Happy Birthday Lester Young

August 27th

Happy Birthday Lester Young


Lester Young was born on August 27, 1909 in Woodville, Mississippi, and spent formative years in Algiers, Lousiana small city right across the Mississippi from New Orleans.

We celebrate this singular musician with a nineteen song playlist.

Lester Young, the Grandfather of Cool – On the occasion of the 102nd Anniversary of his birth August 27, 2011

Thursday is the 102nd anniversary of the birth of Lester Young, “the Pres,” a legendary musician and cultural icon. He introduced a relaxed, smooth style of playing the tenor sax and clarinet which set him apart from other tenors at the time. His original style in music as well as dress and demeanor earned him credit for popularizing the slang term “cool.”

B.B. King once said “Pres invented cool. Rather than state a melody, he suggested it. He barely breathed into his horn, creating an intimacy that gave me chills.”

His talented improvisation led him to play with the greatest jazz musicians of his day, and some of his solos have been hailed as the best solos ever – by any jazz musician (check out Lester Leaps In – 1949 JATP Carnegie Hall, and the CBS Television special, The Sound of Jazz – December 8, 1957).

Lester was unpopular with writers and critics. He was one of the first ever “hipsters,” and he avoided interviews and the media in general. He spoke in “hip” phrases that only people close to him knew the meaning of, and he wore sunglasses on stage. His aloof personality set him apart, and many attribute the behavior to the racism he experienced in the Army and throughout his life.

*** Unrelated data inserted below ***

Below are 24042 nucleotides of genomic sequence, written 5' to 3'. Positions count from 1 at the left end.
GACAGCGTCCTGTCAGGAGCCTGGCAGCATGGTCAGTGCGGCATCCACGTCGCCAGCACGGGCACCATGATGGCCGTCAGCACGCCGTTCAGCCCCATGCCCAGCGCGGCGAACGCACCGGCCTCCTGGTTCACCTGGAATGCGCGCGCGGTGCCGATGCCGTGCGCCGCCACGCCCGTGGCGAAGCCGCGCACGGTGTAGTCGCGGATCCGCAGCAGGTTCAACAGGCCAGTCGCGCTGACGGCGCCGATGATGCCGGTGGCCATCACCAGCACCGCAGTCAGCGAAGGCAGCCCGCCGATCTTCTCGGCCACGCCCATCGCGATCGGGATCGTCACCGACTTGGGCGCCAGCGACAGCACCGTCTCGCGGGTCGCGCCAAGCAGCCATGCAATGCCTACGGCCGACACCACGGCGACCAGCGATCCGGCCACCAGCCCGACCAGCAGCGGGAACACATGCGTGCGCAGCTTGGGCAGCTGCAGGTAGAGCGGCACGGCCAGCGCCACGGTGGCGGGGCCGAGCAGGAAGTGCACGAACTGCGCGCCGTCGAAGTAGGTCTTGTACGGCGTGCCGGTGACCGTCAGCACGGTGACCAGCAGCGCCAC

Lester died at the age of 49 on March 15, 1959, some might say of “ivey divey,” a phrase he used to describe life with perpetual blues. He had a history of drinking and smoking and in the end he stopped eating and drank himself to death.

With regard to Lester’s “cool” persona, Douglas Daniels, author of Lester Leaps In, The Life and Times of Lester “Pres” Young, said “…I don’t think he did this to attract a following. It was the way he was, and it was the way he protected himself, by being remote, at times, with people who really didn’t understand him or the history of his people,” “He didn’t talk a lot, but when he did, it was very intelligent. For example, he was traveling with the Jazz at the Philharmonic in the 50’s. They were flying over the country, and he looked down at the Midwest below, and he said, “You would think there would be room for all of us.”” (February 14, 2002, Jerry Jazz Musician interview)

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